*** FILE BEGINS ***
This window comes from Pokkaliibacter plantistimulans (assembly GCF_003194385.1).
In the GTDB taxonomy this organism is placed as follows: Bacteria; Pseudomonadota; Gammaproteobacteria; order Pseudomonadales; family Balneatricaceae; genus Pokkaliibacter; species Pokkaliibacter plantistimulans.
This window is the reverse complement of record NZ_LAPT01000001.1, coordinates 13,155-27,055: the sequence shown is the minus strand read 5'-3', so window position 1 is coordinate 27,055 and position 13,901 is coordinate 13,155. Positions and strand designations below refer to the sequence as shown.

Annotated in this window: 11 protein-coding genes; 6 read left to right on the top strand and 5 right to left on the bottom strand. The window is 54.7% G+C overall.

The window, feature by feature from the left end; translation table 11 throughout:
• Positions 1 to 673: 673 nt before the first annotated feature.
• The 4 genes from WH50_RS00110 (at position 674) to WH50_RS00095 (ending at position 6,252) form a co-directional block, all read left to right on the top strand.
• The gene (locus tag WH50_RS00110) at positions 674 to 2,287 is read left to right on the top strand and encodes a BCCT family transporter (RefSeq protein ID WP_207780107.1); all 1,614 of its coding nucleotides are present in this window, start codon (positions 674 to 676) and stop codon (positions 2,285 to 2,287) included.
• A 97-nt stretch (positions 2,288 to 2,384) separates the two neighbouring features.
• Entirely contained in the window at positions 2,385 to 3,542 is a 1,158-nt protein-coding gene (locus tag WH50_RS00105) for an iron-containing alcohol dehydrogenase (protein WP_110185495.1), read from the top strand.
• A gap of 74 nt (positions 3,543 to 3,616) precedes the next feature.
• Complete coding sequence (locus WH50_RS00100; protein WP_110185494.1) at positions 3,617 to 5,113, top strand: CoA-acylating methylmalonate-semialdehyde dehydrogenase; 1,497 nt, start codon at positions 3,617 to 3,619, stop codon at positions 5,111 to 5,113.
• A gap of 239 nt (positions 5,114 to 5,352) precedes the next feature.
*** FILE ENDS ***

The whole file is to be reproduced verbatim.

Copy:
This window comes from Pokkaliibacter plantistimulans (assembly GCF_003194385.1).
In the GTDB taxonomy this organism is placed as follows: Bacteria; Pseudomonadota; Gammaproteobacteria; order Pseudomonadales; family Balneatricaceae; genus Pokkaliibacter; species Pokkaliibacter plantistimulans.
This window is the reverse complement of record NZ_LAPT01000001.1, coordinates 13,155-27,055: the sequence shown is the minus strand read 5'-3', so window position 1 is coordinate 27,055 and position 13,901 is coordinate 13,155. Positions and strand designations below refer to the sequence as shown.

Annotated in this window: 11 protein-coding genes; 6 read left to right on the top strand and 5 right to left on the bottom strand. The window is 54.7% G+C overall.

The window, feature by feature from the left end; translation table 11 throughout:
• Positions 1 to 673: 673 nt before the first annotated feature.
• The 4 genes from WH50_RS00110 (at position 674) to WH50_RS00095 (ending at position 6,252) form a co-directional block, all read left to right on the top strand.
• The gene (locus tag WH50_RS00110) at positions 674 to 2,287 is read left to right on the top strand and encodes a BCCT family transporter (RefSeq protein ID WP_207780107.1); all 1,614 of its coding nucleotides are present in this window, start codon (positions 674 to 676) and stop codon (positions 2,285 to 2,287) included.
• A 97-nt stretch (positions 2,288 to 2,384) separates the two neighbouring features.
• Entirely contained in the window at positions 2,385 to 3,542 is a 1,158-nt protein-coding gene (locus tag WH50_RS00105) for an iron-containing alcohol dehydrogenase (protein WP_110185495.1), read from the top strand.
• A gap of 74 nt (positions 3,543 to 3,616) precedes the next feature.
• Complete coding sequence (locus WH50_RS00100; protein WP_110185494.1) at positions 3,617 to 5,113, top strand: CoA-acylating methylmalonate-semialdehyde dehydrogenase; 1,497 nt, start codon at positions 3,617 to 3,619, stop codon at positions 5,111 to 5,113.
• A gap of 239 nt (positions 5,114 to 5,352) precedes the next feature.